“I will set shepherds over them who will care for them, and they shall fear no more nor be dismayed” (Jer. 23.4)
In Protestant and Catholic communities alike, there are individuals who boldly take up the task to lead their people in the name of Christ. These men and women – referred to as Pastors, Preachers, Reverends, Ministers, or Priests – are entrusted with the tasks of fostering Christ’s message within their communities and bringing that message forth to the world. These all are truly incredible ministries, but in only one has there been an unbroken chain of authority passed down by the Twelve Apostles, whom Christ Himself chose. That ministry is the Catholic priesthood.
The Catholic priesthood is clearly no ordinary career choice, but rather is somehow special, set apart from any other role a Catholic man could fulfill. But what is it about this vocation that makes it so unique? What exactly does it mean to be a priest in the Catholic Church? And what is it about this ministry that could make it worth living celibately, giving up a career and family, in order to fulfill?
What Does it Mean to be a Priest?
Priests, in the general sense of the term, have existed for as long as human civilization. Simply put, a priest is someone who performs the sacred rituals of a religion, offers sacrifice to deities, and acts as a mediator between humanity and the divine. Men and women from Ancient Egyptian, Sumerian, Mayan, Aztec, Roman, Greek, and a number of other civilizations’ religions have taken the title of priest and the role of leading people to their respective gods throughout history. The Catholic priesthood is no exception in the basic role of leading rituals and offering sacrifices to God, but this ritual is Mass and the sacrifice is the Eucharist. Before getting into all of that, though, first let’s look at the basics of the Catholic priesthood.
At its most basic level, a Catholic priest is a baptized male who has received the sacrament of Holy Orders. The process begins when a man, through prayer and spiritual direction, discerns a call from God to the priesthood. After a long period of reflection and prayer, he then enters the seminary, which is analogous to college for the clergy. He spends a period of roughly four to six years in the seminary learning about the Catholic faith, studying such things as theology, Church doctrine, philosophy, morality, Church history, the Bible, and whatever else might be included in a nearly exhaustive study of Catholicism. In lieu of a graduation, his studies at the seminary culminate in his ordination, at which point, through intervention of the Holy Spirit, he is entrusted with the mission of serving the Church as a Catholic priest.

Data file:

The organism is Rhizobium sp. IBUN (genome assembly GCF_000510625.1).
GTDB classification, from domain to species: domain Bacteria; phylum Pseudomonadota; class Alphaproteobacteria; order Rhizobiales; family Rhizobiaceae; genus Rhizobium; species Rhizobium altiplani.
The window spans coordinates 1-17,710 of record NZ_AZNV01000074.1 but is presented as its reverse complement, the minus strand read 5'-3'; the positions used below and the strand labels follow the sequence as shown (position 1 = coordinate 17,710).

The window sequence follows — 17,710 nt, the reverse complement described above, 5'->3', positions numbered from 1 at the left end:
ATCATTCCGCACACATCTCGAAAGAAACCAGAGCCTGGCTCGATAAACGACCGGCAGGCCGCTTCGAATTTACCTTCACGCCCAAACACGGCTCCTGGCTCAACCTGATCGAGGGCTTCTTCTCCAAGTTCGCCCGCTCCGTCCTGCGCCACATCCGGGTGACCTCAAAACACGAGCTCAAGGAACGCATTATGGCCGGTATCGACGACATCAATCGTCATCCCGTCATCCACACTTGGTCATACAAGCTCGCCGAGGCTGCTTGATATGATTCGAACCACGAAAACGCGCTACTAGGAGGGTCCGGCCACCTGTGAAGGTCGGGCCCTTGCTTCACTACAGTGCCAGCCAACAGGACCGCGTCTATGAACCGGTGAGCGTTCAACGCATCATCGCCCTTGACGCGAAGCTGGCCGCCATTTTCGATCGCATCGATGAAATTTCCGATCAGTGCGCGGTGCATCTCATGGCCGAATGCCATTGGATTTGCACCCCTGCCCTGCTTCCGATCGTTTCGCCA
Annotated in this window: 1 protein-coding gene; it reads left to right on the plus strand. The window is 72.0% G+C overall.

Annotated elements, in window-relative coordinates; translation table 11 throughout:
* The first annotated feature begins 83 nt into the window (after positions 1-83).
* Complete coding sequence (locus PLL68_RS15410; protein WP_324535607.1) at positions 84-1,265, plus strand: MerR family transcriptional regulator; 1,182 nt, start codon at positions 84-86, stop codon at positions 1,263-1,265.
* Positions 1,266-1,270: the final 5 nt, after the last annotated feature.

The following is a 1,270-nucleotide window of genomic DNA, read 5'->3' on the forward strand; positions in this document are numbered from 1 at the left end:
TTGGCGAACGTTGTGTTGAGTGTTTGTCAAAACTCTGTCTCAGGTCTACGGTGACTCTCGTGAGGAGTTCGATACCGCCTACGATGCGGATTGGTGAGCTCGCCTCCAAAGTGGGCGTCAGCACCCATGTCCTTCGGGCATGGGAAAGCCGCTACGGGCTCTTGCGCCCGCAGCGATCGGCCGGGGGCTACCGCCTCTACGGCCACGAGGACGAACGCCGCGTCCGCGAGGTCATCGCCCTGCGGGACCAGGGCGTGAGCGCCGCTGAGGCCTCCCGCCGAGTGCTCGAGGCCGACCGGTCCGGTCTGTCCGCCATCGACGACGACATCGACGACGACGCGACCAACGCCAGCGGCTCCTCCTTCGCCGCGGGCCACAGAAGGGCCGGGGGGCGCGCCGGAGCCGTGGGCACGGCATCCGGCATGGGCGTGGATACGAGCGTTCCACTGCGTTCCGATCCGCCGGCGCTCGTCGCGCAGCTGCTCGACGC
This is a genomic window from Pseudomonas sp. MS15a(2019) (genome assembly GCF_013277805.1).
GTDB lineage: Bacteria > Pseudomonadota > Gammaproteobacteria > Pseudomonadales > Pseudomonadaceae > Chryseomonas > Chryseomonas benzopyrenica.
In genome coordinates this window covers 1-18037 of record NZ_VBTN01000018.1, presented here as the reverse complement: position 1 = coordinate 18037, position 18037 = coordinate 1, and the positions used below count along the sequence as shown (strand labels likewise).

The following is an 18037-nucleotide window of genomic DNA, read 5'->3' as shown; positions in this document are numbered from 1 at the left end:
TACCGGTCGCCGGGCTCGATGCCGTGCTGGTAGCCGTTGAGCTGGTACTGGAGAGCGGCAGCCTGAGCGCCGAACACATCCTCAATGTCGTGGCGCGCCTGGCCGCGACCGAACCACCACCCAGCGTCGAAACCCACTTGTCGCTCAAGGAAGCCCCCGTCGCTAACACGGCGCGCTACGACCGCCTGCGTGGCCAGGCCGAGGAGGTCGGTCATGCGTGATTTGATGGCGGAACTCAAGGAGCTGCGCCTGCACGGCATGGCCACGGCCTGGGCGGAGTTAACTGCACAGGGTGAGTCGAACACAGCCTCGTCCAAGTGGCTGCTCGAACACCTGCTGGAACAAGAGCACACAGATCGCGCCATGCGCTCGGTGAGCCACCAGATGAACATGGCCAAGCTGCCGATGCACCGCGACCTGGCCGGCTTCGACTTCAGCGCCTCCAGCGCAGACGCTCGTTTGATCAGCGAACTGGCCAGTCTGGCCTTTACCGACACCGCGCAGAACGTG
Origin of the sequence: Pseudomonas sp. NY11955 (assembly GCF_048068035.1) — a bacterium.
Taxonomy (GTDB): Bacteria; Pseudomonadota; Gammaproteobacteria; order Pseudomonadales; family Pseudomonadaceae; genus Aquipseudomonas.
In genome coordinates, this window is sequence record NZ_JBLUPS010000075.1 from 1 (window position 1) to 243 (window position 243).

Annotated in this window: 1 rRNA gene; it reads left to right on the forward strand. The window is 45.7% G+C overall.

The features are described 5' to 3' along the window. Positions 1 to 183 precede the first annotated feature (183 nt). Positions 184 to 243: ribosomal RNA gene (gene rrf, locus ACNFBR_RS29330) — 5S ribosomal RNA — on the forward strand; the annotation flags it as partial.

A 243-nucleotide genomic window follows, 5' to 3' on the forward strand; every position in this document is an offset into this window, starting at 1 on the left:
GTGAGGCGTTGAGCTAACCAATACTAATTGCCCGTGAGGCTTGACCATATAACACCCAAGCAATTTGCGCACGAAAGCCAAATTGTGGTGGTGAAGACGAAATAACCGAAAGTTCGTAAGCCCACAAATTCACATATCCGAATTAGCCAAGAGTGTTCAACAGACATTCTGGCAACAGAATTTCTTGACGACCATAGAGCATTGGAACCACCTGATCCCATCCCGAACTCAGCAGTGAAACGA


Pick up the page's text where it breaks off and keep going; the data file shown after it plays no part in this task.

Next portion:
What Does a Priest Do?
“The priest, by virtue of the consecration which he receives in the sacrament of orders, is sent forth by the Father through the mediatorship of Jesus Christ, to whom he is configured in a special way as head and shepherd of his people, in order to live and work by the power of the Holy Spirit in service of the Church and for the salvation of the world.”
Pope St. John Paul II succinctly summarizes the priesthood in the above quotation, explaining that a priest is the “head and shepherd of [Jesus’] people” and lives and works “for the salvation of the world.” Can you imagine being asked at a cocktail party what do you do and responding, “I work for the salvation of the world”? This sounds totally bizarre and at the same time is kind of fantastic.
A Catholic priest’s job is literally to act “in persona Christi,” in the person of Christ, here on earth, and therefore he is entrusted with many tasks which laymen and laywomen cannot perform. The priest’s main task is to celebrate the Eucharist and to proclaim the Word of God, and he does so in a variety of ways. One important way he accomplishes this is through the celebration of the sacraments, especially in the celebration of the Eucharist at Mass. Only a priest can consecrate the Eucharist at Mass, where, by virtue of his ordination, Christ acts through the priest to change the bread and wine into His Body and Blood, which is the source and summit of the Catholic Faith. The priest also is entrusted with celebrating the sacraments of Reconciliation, Baptism, and Anointing of the Sick, as well as acting as a witness to the sacrament of Holy Matrimony.
Beyond this, there are a variety of roles that a priest may fulfill. The majority of diocesan priests serve in parish assignments, acting as the head of parishes throughout the world. However, this is not the only way a priest may live out his vocation. Some priests may serve as hospital chaplains, prison ministers, high school or college chaplains, canon lawyers, military chaplains, etc. All of these ministries contribute greatly to the Catholic Church’s ability to carry out her mission of spreading the gospel.
Where Did the Priesthood Come From?